I don’t make balloon animals for a living, and I don’t consider myself a pro, but I do think I’m pretty good. Check out that look of joy on the frog picture at my getting started with animal balloons. It’s awesome being able to surprise and delight people.
Aside from the collection of balloons I use, I have a couple of tools that I use.
My favorite balloon accessory is my Twist-em-Up Busking Bag, seen up above here. You can hold several hundred balloons (maybe a thousand? I haven’t counted) in the middle. The 160s, 260s, and 350s live in the middle. There are four pockets around the perimeter that hold my specialty balloons. One pocket for geo blossoms, one for hearts, one for 321B bee bodies, and one for happy faces and aliens. I might have some white rounds for eyes, but typically I don’t carry a bunch of rounds. Each of the pockets have a couple of high bouncy balls.
The first tool in my arsenal is a small pump, a 160 Blaster that I keep in the middle of the bag. It fits perfectly in the space that doesn’t have any balloons in it. I can’t mount-inflate 160s, so I use this pump when I need to inflate a small balloon. It’ll inflate larger critters if my mouth is exhausted at the end of a long day.
Another is the T.Myers Ball Putter. This looks like a piece of wood with a nail in it, but it’s actually a piece of wood with a nail in it. You use this to put balls inside of balloons. Basically you stick the ball on the nail, shove the stick into the balloon, pull off the ball and pierce the skin of the balloon with the nail, and the ball falls into the balloon. Re-tie and twist your creature. Balls inside of balloons are very popular, because most folks have not seen balls inside of balloons, and wonder how they got in there. My friend Mr Kebbin drilled out the handle and attached a lanyard for me, which makes it easier to keep up with.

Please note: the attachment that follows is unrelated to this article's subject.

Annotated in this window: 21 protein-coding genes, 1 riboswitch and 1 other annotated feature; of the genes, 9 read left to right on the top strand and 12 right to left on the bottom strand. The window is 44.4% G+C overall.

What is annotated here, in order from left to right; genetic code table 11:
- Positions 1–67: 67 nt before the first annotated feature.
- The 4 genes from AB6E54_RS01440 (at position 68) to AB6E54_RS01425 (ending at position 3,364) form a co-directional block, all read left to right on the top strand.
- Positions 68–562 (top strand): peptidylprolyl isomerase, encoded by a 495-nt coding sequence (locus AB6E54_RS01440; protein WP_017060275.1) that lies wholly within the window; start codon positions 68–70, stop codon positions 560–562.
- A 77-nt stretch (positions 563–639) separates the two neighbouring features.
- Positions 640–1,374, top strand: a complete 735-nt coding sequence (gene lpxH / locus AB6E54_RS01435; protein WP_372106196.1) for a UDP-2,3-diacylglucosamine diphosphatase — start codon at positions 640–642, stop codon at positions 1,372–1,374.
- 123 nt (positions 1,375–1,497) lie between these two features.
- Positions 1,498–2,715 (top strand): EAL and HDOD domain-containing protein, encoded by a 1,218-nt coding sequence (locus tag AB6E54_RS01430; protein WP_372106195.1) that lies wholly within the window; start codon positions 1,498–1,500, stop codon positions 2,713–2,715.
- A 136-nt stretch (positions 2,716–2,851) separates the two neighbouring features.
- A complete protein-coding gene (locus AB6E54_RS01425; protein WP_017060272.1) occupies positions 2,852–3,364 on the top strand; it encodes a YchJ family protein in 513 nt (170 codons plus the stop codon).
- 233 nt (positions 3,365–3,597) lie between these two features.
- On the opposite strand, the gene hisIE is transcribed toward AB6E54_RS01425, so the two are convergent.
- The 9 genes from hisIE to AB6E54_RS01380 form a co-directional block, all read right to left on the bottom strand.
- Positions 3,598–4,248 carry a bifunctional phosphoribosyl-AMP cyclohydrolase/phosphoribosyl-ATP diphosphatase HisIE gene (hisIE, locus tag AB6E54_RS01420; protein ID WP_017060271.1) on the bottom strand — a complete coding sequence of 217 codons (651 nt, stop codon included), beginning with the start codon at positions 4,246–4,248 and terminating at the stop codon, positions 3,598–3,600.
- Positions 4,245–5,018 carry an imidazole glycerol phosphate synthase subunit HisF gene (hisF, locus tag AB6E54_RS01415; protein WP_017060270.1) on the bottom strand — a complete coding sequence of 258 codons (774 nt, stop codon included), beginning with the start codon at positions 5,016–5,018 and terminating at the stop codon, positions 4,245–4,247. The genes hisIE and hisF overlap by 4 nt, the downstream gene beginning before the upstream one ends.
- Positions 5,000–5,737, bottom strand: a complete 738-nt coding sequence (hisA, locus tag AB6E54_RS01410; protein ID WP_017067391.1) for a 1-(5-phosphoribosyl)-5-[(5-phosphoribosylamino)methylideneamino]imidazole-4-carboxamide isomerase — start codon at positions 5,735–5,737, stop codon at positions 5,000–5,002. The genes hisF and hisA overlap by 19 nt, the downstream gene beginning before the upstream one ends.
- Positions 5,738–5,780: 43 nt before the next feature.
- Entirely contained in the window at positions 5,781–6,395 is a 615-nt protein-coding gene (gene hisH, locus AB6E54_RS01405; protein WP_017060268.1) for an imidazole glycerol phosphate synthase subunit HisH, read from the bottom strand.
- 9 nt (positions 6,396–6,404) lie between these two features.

Speaking of stuff inside of balloons, the Magic Pipe is another tool. It’s a tube with a spike on the inside. Anything that fits in the pipe can be put in a balloon. Rings. Coins. Sugar. Water. Pushpins. I like making a clear dog with a sharp pushpin in the belly. Plus, this thing makes a really cool sound. You do need to be careful that someone doesn’t pop it – high velocity pushpins could be bad news. The magic pipe is even faster than the ball putter for putting stuff in the balloon, but unfortunately bouncy balls don’t work in the magic pipe.
When I’m doing a job, like the First Lutheran easter egg hunt or a Take Your Offspring To Your Place Of Toil Day, I’ll be wearing my T’Snippet around my neck. This thing is a Canadian milk pouch slicer. It’s awesome for taking off unwanted nozzles or knots, as well as cutting off the end when I need to deflate the rest of the balloon.
My final tool is one that’s not available, because it was custom-made by a friend of mine. Mr Kebbin took some industrial-grade solder and made a shepherd’s crook kind of thing. This tool is great for double-stuffing balloons, as well as doing a deep tulip or hook twist. It fits in the middle of the busking bag with the 160 Blaster.
The tools have pretty specific purposes, but it’s great to have them when you need them.